69. #69
    mtbr member
    Reputation:
    Join Date
    Jul 2012
    Posts
    541
    This is a great analysis and gives me so much to think about. Thank you so much WR304. I test myself from time to time on the Lakeview loop, since it's pretty representative of a Cat 3 race around here. I intended to go 90%+ there and then make the rest of the ride zone 2. If you look on Strava though, you can see that I went for a PR on the Green loop the first time around. I was feeling good after the fire roads, so I figured I'd go for it.

    I think it's pretty common for my cadence to be 90 or higher when I'm trying hard, and 80 or so when I'm pacing myself. I see the same thing on my trainer rides, and my really hard intervals are even over 100.

    I have to give some more thought to the amount of time that I spend coasting or soft pedaling. One of the things that struck me while I was riding was how often I'm in a relatively flat section, feeling like I'm moving pretty fast, but only putting out 90 watts. I can put out 150-180 watts and still recover between the hard efforts, so why not push it a little more on the flats? On the other hand, maybe I should conserve as much energy as possible so that I can go as hard as possible on the climbs where there's more time to gain. I'll definitely be paying attention to the amount of time I spend under 100W, but also avg speed vs NP for the loop. I also expect that I'll make up a little time as my handling improves to where it was last fall. I've only ridden outside a handful of times so far this year.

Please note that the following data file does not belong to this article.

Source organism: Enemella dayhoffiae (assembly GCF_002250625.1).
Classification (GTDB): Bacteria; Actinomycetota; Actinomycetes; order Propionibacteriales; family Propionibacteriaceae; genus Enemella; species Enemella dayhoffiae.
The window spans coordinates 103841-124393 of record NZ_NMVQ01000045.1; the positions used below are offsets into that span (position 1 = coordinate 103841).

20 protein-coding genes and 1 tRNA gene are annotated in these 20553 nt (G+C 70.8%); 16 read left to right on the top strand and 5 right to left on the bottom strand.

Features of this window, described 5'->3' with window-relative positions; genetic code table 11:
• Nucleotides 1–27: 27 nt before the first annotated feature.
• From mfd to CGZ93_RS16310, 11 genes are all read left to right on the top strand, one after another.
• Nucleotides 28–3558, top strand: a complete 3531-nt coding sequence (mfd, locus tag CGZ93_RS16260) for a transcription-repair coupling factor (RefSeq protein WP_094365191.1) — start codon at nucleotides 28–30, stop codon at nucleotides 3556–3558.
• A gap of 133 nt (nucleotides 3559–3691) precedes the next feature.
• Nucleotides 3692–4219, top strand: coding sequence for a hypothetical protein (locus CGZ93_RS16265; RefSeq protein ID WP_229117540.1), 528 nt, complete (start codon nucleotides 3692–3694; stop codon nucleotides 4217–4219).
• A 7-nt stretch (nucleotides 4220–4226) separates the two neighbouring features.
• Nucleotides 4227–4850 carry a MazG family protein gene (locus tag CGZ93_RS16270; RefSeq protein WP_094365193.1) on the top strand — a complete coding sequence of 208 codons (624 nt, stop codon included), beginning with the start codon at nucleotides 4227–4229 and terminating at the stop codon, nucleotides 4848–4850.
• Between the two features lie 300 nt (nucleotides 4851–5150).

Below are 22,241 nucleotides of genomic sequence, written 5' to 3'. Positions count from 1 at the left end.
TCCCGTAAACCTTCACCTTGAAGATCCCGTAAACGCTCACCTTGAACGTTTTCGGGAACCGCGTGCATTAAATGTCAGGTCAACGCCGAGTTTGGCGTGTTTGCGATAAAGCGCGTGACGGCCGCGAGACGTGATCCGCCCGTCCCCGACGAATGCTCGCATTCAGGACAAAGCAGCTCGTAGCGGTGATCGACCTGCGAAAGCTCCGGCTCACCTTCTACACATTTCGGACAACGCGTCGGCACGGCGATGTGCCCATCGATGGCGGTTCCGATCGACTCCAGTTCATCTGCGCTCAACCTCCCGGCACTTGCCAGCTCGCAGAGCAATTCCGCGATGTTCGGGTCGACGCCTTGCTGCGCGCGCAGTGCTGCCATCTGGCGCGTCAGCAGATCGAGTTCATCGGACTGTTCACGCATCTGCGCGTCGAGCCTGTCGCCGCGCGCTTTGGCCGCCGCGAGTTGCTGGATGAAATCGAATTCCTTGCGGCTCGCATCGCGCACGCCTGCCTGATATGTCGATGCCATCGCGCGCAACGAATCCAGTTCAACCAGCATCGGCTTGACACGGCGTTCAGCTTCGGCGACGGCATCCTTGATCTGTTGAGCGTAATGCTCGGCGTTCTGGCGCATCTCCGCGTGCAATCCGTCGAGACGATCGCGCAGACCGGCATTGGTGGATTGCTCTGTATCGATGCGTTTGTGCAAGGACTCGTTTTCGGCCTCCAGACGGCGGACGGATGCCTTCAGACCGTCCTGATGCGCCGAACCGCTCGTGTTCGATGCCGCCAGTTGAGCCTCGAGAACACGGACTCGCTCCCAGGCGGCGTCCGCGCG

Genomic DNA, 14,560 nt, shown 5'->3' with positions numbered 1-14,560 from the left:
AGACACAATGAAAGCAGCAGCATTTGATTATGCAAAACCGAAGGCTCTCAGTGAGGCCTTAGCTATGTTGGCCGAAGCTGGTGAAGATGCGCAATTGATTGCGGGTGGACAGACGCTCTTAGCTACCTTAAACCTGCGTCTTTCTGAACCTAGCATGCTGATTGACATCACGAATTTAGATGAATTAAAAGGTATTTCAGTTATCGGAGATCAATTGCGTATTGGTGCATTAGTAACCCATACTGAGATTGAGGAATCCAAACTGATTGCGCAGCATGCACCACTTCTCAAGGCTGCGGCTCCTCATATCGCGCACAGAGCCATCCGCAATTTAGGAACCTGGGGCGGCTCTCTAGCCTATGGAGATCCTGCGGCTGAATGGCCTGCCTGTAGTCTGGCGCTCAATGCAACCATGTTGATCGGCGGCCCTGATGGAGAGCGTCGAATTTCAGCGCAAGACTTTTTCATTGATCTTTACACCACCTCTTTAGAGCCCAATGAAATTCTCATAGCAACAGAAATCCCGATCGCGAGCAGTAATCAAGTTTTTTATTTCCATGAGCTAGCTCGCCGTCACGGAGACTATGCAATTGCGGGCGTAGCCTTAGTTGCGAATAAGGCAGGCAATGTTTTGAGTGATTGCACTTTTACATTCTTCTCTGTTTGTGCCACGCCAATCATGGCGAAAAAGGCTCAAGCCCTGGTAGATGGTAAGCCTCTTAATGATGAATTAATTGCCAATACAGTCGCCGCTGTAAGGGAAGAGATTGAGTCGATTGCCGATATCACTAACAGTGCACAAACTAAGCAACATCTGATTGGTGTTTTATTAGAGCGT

The map with color coded power output is great. Is that using Rubitrack? I wish it were available for windows.

  70. #70
    mtbr member
    Reputation: WR304's Avatar
    Join Date
    Jul 2004
    Posts
    4,929
    The colour coded map is from rubiTrack for IOS on iPad. For an easy to use analysis program I think it works really well.

    rubiTrack for iOS by Markus Spoettl
    https://appsto.re/gb/YQNfR.i

    You can have various different map types overlaid. I usually use the Open Street Map overlay but satellite imagery can give a good idea too. Where your ride was in woodland a lot of the offroad riding around here is over farmland. That affects your power output and the pattern of the ride.